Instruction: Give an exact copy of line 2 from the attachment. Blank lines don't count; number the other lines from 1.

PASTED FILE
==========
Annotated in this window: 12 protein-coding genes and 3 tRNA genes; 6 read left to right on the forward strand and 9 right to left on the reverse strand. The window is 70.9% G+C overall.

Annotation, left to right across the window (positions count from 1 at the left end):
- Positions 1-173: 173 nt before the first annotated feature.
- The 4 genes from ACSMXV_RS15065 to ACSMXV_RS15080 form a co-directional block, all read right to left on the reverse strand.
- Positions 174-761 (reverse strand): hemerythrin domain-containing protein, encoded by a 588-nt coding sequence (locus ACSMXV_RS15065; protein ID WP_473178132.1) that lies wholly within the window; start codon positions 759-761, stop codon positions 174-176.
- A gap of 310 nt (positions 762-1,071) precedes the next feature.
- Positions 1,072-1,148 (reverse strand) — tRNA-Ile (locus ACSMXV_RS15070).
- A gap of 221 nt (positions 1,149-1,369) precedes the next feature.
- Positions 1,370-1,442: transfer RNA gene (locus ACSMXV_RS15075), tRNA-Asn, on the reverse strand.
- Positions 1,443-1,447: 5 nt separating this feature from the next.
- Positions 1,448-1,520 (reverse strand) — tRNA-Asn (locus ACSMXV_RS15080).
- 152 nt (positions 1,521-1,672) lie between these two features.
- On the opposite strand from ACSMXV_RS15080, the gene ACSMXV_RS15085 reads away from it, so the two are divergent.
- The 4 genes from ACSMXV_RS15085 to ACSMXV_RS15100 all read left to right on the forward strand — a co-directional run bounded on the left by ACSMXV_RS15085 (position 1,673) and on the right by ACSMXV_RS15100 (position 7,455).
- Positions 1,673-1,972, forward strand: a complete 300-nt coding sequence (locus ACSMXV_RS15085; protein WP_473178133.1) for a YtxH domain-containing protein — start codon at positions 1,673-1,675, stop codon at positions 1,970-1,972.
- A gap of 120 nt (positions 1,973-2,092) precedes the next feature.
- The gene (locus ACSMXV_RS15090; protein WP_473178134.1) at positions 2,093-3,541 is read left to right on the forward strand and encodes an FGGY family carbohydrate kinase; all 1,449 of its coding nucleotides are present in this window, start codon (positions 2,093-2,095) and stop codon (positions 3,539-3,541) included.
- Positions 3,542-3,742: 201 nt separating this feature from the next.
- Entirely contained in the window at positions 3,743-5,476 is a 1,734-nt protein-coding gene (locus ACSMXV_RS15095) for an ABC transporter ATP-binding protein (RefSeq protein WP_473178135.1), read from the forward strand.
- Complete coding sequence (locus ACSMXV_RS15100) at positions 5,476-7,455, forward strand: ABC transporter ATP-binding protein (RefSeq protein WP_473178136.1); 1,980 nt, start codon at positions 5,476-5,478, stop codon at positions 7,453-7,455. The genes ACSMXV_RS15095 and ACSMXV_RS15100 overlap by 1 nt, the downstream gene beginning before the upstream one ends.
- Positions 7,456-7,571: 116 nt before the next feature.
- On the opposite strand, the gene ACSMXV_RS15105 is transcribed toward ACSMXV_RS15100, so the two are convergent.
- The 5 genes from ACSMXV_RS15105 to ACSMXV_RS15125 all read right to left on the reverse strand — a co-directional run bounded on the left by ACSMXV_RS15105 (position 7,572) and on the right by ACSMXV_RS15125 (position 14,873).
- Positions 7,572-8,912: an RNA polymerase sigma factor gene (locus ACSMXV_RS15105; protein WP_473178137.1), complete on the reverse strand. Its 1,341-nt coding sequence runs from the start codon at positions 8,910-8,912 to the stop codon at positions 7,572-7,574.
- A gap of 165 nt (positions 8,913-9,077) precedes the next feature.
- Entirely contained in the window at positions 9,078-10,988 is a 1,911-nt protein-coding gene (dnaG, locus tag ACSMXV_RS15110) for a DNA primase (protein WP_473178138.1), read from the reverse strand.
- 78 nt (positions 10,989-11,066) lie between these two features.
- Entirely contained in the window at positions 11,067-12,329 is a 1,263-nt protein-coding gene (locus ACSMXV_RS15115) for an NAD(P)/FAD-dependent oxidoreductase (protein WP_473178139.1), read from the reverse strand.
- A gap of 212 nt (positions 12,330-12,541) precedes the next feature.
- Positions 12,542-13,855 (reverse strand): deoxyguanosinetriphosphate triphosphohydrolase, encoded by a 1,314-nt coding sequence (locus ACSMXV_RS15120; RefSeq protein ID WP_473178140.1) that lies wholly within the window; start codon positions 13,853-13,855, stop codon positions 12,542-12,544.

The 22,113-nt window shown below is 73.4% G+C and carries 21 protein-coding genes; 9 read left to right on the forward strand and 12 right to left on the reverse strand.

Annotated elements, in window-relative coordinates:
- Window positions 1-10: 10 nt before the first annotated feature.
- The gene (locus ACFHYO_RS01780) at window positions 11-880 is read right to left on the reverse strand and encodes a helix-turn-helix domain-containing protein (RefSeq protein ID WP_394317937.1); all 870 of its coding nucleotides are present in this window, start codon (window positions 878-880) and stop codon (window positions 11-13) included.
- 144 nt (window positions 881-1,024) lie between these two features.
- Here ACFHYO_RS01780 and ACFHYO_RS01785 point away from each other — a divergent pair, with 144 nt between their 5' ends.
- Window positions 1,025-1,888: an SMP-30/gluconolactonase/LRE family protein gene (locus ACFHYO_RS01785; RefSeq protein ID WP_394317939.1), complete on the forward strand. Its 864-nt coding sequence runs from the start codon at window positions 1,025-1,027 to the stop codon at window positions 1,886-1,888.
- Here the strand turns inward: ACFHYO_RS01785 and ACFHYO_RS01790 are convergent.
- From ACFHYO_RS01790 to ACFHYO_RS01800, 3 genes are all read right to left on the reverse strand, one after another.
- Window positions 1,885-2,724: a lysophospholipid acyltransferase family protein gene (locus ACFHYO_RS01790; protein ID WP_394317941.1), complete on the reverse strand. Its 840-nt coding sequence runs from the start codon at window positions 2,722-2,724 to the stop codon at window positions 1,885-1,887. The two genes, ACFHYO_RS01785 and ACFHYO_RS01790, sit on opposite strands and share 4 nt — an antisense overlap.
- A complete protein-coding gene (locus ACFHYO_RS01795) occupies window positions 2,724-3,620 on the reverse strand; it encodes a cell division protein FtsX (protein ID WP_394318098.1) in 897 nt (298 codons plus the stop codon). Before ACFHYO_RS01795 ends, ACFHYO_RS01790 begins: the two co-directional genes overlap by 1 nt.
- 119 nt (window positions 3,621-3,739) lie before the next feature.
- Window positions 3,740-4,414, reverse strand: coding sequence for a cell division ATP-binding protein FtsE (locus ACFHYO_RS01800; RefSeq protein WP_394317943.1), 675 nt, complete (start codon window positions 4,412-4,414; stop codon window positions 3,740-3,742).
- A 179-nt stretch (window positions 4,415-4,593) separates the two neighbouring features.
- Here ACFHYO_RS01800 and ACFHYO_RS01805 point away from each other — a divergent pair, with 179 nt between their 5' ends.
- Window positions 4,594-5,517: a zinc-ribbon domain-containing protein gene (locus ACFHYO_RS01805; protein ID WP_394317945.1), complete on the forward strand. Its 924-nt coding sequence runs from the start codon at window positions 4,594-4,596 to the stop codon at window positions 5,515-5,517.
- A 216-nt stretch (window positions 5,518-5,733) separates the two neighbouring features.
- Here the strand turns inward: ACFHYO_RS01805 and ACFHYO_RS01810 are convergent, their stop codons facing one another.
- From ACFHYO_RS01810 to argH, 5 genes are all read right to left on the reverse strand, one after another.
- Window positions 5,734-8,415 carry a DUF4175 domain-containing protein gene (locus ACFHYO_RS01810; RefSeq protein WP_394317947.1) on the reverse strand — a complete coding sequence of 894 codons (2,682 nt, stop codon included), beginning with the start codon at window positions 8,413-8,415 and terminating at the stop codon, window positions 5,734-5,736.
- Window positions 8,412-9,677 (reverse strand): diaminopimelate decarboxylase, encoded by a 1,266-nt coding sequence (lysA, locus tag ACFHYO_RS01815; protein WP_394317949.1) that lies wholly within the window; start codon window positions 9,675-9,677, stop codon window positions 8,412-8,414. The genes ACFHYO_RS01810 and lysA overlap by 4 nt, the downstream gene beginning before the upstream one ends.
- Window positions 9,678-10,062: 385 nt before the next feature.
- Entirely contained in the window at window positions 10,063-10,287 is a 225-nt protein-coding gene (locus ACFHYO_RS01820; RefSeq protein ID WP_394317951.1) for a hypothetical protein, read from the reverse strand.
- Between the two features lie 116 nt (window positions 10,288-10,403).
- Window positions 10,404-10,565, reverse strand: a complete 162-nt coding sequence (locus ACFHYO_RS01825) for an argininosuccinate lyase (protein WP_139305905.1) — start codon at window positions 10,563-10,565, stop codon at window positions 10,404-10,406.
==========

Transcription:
Annotation, left to right across the window (positions count from 1 at the left end):